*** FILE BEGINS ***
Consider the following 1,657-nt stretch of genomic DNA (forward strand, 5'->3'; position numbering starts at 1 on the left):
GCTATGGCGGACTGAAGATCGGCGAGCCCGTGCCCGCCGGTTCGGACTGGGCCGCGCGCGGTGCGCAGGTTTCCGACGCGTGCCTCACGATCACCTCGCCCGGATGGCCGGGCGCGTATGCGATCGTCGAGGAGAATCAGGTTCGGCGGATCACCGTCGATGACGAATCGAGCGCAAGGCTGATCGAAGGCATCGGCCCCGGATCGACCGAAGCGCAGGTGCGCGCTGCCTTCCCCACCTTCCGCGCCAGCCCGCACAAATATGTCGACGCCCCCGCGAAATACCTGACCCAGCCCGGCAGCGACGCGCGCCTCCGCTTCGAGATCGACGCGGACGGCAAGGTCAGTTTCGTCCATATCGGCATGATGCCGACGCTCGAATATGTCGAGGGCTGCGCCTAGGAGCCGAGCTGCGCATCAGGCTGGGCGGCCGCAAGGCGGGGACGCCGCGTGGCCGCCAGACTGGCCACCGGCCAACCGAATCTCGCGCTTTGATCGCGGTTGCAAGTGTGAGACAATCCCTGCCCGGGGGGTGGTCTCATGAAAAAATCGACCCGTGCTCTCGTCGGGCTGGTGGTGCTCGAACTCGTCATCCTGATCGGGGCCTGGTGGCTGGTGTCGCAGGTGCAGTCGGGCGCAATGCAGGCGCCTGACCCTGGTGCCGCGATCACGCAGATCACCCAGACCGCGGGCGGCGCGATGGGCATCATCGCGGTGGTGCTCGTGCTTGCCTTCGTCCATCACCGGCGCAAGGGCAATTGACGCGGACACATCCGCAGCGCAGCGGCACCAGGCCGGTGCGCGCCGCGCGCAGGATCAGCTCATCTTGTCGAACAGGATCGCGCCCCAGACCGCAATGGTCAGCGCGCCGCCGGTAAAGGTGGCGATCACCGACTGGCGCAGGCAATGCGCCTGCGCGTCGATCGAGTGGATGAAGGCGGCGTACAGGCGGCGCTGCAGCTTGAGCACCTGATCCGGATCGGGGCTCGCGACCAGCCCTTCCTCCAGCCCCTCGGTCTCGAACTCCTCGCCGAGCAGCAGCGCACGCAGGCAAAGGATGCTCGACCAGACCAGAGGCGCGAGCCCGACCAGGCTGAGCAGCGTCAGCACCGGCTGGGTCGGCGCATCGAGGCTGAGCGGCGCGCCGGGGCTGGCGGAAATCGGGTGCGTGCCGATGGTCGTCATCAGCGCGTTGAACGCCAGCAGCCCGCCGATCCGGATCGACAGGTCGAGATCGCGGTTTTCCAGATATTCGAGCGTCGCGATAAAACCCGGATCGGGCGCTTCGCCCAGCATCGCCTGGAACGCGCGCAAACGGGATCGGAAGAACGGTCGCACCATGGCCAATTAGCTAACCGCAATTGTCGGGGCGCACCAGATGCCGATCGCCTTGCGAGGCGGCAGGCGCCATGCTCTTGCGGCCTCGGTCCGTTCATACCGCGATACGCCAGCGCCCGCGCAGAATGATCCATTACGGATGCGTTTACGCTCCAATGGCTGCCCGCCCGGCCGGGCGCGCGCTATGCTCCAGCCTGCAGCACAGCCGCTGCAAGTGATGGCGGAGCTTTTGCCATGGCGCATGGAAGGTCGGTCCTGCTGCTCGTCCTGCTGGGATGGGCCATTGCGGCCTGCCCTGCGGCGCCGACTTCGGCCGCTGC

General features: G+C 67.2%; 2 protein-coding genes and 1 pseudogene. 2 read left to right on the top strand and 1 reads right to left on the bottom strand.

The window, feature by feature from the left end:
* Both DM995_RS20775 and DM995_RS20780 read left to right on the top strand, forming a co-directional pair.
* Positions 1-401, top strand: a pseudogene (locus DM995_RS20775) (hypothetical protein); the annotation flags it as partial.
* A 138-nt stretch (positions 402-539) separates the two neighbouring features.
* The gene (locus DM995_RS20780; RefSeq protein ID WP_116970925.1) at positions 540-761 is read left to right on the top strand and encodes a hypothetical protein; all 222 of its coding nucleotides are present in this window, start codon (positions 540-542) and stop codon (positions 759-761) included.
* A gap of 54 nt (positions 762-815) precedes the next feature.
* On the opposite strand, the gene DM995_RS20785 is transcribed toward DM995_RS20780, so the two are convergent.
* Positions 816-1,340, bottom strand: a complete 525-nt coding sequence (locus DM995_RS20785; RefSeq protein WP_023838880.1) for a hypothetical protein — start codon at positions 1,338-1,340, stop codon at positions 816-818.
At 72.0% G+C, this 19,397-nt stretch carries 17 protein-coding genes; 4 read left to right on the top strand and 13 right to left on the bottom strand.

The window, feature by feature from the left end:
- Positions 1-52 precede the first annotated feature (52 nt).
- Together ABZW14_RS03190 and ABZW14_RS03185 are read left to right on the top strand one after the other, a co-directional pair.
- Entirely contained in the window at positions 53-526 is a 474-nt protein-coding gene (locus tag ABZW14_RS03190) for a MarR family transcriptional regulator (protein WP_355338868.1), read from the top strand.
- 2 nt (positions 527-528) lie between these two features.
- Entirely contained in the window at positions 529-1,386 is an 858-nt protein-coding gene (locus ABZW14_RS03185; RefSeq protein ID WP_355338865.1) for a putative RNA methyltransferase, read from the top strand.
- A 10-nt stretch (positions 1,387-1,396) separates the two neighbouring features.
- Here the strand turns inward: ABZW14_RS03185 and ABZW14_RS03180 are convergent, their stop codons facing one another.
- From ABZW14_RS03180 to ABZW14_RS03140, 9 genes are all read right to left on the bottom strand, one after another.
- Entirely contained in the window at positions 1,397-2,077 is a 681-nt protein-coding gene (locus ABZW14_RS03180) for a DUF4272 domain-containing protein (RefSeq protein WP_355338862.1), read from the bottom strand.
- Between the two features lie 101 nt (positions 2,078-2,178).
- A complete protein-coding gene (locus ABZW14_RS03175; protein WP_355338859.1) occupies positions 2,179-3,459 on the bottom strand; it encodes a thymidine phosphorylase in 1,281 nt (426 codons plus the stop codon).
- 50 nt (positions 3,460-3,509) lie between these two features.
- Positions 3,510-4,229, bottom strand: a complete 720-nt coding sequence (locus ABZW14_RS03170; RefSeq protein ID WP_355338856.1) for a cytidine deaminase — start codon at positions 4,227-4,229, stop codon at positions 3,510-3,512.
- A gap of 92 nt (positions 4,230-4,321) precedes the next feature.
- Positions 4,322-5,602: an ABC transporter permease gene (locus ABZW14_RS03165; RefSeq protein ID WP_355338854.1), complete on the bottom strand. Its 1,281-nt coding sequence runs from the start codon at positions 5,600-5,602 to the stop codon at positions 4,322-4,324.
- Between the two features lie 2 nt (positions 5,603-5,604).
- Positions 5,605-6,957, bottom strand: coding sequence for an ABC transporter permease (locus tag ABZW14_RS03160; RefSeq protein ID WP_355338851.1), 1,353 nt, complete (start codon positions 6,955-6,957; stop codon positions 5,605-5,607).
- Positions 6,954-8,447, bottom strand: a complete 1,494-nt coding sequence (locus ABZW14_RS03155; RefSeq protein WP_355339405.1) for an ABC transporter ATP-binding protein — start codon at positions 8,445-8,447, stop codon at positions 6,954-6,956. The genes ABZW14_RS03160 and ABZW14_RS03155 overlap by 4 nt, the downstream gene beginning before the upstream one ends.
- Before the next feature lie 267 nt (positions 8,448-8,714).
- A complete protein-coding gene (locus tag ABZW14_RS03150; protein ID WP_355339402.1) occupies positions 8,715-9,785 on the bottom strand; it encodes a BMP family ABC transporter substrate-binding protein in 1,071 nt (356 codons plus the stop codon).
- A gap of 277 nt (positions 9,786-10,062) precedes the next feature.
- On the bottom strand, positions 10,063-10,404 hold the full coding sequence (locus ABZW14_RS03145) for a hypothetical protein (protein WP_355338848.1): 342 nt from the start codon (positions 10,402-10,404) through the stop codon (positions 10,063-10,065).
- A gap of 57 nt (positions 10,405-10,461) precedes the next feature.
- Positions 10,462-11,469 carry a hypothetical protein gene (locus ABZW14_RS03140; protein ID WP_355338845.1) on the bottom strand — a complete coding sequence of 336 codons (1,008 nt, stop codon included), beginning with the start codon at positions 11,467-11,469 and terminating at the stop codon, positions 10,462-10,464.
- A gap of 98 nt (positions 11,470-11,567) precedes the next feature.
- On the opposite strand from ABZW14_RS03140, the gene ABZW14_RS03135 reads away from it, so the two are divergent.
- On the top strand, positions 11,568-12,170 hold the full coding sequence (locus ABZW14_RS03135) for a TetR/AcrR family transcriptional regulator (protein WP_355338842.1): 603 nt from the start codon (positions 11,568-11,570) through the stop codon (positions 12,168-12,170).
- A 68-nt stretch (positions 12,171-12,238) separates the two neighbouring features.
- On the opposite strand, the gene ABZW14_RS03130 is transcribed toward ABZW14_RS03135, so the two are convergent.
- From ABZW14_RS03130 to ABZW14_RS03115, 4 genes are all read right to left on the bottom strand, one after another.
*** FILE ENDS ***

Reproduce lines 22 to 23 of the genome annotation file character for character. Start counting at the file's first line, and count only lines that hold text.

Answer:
- Entirely contained in the window at positions 1,397-2,077 is a 681-nt protein-coding gene (locus ABZW14_RS03180) for a DUF4272 domain-containing protein (RefSeq protein WP_355338862.1), read from the bottom strand.
- Between the two features lie 101 nt (positions 2,078-2,178).